BASE jumping is back, baby. The acronym stands for Building, Antenna, Span and Earth. In practice, it means strapping on a parachute and hurling oneself off a tall, fixed place, whether a skyscraper, communications tower, bridge or forbidding mountain cliff. The rush is real. And so is the folly. As part of the promo leading up to the Pan Am Games in Toronto this summer, a duo of BASE jumpers leapt off the CN Tower a few weeks ago. Footage of the feat will be part of the Games’ opening ceremony. At the other end of the spectrum, veteran jumpers Dean Potter and Graham Hunt died in May BASE jumping with wingsuits in Yosemite National Park. Between success and failure, the experience is truly extreme. Marah Strauch’s Sunshine Superman (2015) takes up the life of one of the sport’s most charismatic pioneers, Carl Boenish (rhymes with “danish”). Let’s take a look over the edge, but careful, it’s a long, long way down.
YouTube is littered with extreme athletes of all stripes capturing their lunatic daring on GoPro cameras. Carl Boenish was one of the original adventurers, beginning with skydiving in the sixties, a 16mm movie-camera strapped to a helmet on his head. The films of his exploits earned him the attention of director John Frankenhemier, who hired Boenish as an expert cinematographer for his skydiving movie The Gypsy Moths (1969). The success of the film led to more work for Boenish, but soon he was jumping full-time.
Boenish was evangelical about skydiving. In a counter-culture vein, he didn’t want to be constrained by any of “man’s rules”, and found the purest expression of freedom adrift in the air. The documentary relies heavily on Boenish’s own footage of his wind-whipped descents, and they’re spectacular. He lectured around the country, showing his films and turning people into yellow-suited converts. He met his wife Jean that way, a bespectacled practical woman with a hitherto unknown streak for plummeting with abandon. The two became inseparable, and among the most celebrated jumpers of their day.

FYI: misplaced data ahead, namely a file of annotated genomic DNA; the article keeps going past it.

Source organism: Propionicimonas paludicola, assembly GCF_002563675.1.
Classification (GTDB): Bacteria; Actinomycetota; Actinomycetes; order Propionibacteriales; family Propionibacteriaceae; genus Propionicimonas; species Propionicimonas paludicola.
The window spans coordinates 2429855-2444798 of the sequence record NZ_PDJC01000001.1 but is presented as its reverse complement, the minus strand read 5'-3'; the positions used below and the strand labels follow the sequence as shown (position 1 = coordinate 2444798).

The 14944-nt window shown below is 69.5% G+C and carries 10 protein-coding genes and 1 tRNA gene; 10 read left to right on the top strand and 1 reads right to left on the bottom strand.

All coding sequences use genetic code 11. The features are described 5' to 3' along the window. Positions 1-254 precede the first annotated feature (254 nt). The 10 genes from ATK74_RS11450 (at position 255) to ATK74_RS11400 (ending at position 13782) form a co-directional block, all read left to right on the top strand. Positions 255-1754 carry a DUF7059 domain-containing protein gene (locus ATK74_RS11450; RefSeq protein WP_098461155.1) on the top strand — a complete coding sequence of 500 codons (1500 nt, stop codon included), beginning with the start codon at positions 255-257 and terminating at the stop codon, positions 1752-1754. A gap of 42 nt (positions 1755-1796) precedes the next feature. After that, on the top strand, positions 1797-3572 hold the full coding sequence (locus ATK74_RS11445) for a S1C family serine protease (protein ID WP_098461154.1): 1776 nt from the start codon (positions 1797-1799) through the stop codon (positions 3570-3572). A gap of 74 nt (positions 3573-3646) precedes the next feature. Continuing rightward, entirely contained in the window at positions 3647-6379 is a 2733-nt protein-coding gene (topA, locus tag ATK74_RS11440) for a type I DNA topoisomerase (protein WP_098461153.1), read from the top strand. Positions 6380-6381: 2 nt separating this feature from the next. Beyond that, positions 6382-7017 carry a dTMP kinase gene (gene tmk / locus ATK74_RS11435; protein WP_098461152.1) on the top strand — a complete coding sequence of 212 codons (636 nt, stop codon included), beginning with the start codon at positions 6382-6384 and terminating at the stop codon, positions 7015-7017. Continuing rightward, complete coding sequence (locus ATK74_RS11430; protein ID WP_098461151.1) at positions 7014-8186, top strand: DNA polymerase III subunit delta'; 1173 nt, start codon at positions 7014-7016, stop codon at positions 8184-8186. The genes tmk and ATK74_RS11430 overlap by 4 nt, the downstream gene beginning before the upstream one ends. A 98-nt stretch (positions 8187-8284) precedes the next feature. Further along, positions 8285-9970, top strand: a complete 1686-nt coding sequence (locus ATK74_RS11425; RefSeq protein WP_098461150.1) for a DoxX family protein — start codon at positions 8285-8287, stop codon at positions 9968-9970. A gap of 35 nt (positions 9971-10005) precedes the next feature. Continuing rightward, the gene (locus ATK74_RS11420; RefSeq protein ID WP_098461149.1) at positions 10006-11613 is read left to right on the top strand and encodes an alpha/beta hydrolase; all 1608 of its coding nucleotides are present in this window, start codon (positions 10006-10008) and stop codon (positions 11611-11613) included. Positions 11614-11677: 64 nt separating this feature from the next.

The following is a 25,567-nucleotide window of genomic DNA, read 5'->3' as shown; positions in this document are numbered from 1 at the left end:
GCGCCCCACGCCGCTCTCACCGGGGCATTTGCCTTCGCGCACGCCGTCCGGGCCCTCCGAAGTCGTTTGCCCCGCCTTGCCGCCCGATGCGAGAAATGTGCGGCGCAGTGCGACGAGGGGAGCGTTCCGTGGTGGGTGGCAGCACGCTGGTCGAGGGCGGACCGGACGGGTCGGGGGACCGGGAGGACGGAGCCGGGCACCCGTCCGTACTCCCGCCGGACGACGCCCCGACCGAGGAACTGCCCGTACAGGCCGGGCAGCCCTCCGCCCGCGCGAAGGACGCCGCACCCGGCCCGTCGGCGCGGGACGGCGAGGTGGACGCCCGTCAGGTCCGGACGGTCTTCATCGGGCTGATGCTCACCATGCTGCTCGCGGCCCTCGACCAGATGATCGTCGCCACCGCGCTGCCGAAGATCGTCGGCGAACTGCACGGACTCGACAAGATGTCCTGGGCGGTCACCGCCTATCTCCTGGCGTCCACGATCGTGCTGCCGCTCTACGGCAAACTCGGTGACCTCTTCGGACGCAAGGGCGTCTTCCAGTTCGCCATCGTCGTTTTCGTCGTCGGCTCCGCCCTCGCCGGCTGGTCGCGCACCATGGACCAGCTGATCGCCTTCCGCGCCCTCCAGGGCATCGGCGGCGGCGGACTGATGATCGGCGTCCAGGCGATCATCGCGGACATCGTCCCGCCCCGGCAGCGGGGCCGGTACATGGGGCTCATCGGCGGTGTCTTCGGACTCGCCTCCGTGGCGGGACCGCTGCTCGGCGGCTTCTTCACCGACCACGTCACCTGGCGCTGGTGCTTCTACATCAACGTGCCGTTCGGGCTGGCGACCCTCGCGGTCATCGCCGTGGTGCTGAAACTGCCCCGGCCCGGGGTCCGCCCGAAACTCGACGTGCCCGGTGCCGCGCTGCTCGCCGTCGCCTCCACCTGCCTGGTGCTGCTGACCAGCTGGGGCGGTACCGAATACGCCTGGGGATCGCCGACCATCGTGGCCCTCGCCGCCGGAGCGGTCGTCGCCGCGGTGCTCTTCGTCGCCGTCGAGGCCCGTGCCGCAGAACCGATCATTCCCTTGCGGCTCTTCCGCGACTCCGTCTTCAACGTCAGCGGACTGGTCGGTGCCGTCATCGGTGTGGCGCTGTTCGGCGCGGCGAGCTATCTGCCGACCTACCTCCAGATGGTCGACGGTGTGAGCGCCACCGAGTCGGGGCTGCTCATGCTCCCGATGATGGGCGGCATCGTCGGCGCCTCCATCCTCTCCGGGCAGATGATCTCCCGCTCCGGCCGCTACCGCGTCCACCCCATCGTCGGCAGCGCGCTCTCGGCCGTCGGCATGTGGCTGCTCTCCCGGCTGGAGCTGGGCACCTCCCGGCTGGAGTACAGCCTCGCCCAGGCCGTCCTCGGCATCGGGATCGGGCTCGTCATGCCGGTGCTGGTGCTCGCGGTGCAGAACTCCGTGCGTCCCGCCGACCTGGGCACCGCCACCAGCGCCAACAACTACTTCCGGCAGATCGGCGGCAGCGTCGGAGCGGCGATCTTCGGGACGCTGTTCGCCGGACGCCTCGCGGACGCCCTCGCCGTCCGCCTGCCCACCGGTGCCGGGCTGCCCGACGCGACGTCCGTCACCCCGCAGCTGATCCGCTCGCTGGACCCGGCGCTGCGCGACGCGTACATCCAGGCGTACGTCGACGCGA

Eventually, leaping out of a plane got old. Boenish and his compatriots, who were also avid hikers, began to contemplate jumping off the face of El Capitan in Yosemite National Park. Thus began a game of cat and mouse between the parachutists and the park rangers, for of course what they were doing was illegal, or at the least dangerous and unregulated. Boenish’s enthusiasm slowly won over the rangers, and it’s plain in the film how one aged ranger admired Boenish’s indefatigable optimism. For a time, jumpers could attain permits from the park. But as the dangers became more evident, the practice was halted.
Boenish and friends had gotten a taste for something new and different. From there, it was a small jump [wink] to sneaking into skyscrapers still under construction in L.A. and leaping into the air, plunging forty stories or more before pulling the cord and breaking their fall. The public found the stunts fascinating. Building owners were not amused. The daredevils coined the term BASE jumping for what they were doing, and an underground sport was born.
The climax of the film finds Boenish and his wife traveling to Norway in 1984 for a fateful Guiness World Records television special with David Frost and a young Kathie Lee Johnson (better know to us all now as a Gifford). They successfully jump off a terrifying jagged cliff face straight out of Peter Jackson’s Mordor and the record is set. The next day, Carl feels invincible. He decides to jump again, off a different point his crew had previously ruled out for its danger. It’s no spoiler to say he fails, and thankfully, there’s no footage of his body as it smashes into the sheer cliff wall. A mordant pathologist (is there any other kind?) describes Boenish’s traumatic injuries, assuring us the sheer force of his impact made death instantaneous. Within days, the cool introvert Jean jumps again, to keep the spirit of the sport alive.
Boenish’s enthusiasm was legendarily infectious. His wilfulness may have been foolhardy, though he seemed for most of his life to have been a judicious preparer. A Christian Scientist, he never sought treatment for a severe leg injury from a jump gone wrong years before, and in some way that fatalist confidence in God’s plan and provenance finally took a dark turn on the high Norwegian crags. Sunshine Superman takes its name from the 1966 song by Donovan, and it captures the naive idealism that informs Boenish’s man-child demeanour. The movie never really takes up the psychology of this strange Icarus who came crashing to earth, but it is fascinating. And watching Carl and Jean soar through the air, red and yellow swathed bodies in serene descent, I’ll tell you right now, it’ll blow your little mind.
Sunshine Superman is playing in Toronto at the Bloor Hot Docs Cinema, running through this week. For more info and tickets, see here. It’s also playing festivals and in limited release around the world.